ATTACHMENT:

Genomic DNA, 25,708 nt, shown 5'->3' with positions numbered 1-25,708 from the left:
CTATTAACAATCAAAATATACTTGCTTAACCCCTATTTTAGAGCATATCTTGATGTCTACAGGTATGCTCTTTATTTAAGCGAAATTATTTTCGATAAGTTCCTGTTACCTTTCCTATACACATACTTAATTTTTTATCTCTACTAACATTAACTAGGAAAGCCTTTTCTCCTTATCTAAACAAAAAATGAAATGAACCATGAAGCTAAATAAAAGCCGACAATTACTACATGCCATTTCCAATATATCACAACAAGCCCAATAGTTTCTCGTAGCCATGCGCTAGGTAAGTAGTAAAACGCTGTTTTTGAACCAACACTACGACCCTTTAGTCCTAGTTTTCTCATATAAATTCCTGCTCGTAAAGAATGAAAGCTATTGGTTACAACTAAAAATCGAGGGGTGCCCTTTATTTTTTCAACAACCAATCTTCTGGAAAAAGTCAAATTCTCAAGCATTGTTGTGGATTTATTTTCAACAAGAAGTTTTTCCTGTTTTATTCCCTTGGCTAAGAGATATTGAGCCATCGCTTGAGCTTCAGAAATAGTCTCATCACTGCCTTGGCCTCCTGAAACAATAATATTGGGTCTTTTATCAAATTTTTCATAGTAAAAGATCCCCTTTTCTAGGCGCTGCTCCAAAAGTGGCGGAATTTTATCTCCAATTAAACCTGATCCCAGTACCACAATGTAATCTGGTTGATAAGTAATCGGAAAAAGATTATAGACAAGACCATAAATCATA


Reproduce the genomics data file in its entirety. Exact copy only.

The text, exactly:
Genomic DNA, 25,708 nt, shown 5'->3' with positions numbered 1-25,708 from the left:
CTATTAACAATCAAAATATACTTGCTTAACCCCTATTTTAGAGCATATCTTGATGTCTACAGGTATGCTCTTTATTTAAGCGAAATTATTTTCGATAAGTTCCTGTTACCTTTCCTATACACATACTTAATTTTTTATCTCTACTAACATTAACTAGGAAAGCCTTTTCTCCTTATCTAAACAAAAAATGAAATGAACCATGAAGCTAAATAAAAGCCGACAATTACTACATGCCATTTCCAATATATCACAACAAGCCCAATAGTTTCTCGTAGCCATGCGCTAGGTAAGTAGTAAAACGCTGTTTTTGAACCAACACTACGACCCTTTAGTCCTAGTTTTCTCATATAAATTCCTGCTCGTAAAGAATGAAAGCTATTGGTTACAACTAAAAATCGAGGGGTGCCCTTTATTTTTTCAACAACCAATCTTCTGGAAAAAGTCAAATTCTCAAGCATTGTTGTGGATTTATTTTCAACAAGAAGTTTTTCCTGTTTTATTCCCTTGGCTAAGAGATATTGAGCCATCGCTTGAGCTTCAGAAATAGTCTCATCACTGCCTTGGCCTCCTGAAACAATAATATTGGGTCTTTTATCAAATTTTTCATAGTAAAAGATCCCCTTTTCTAGGCGCTGCTCCAAAAGTGGCGGAATTTTATCTCCAATTAAACCTGATCCCAGTACCACAATGTAATCTGGTTGATAAGTAATCGGAAAAAGATTATAGACAAGACCATAAATCATA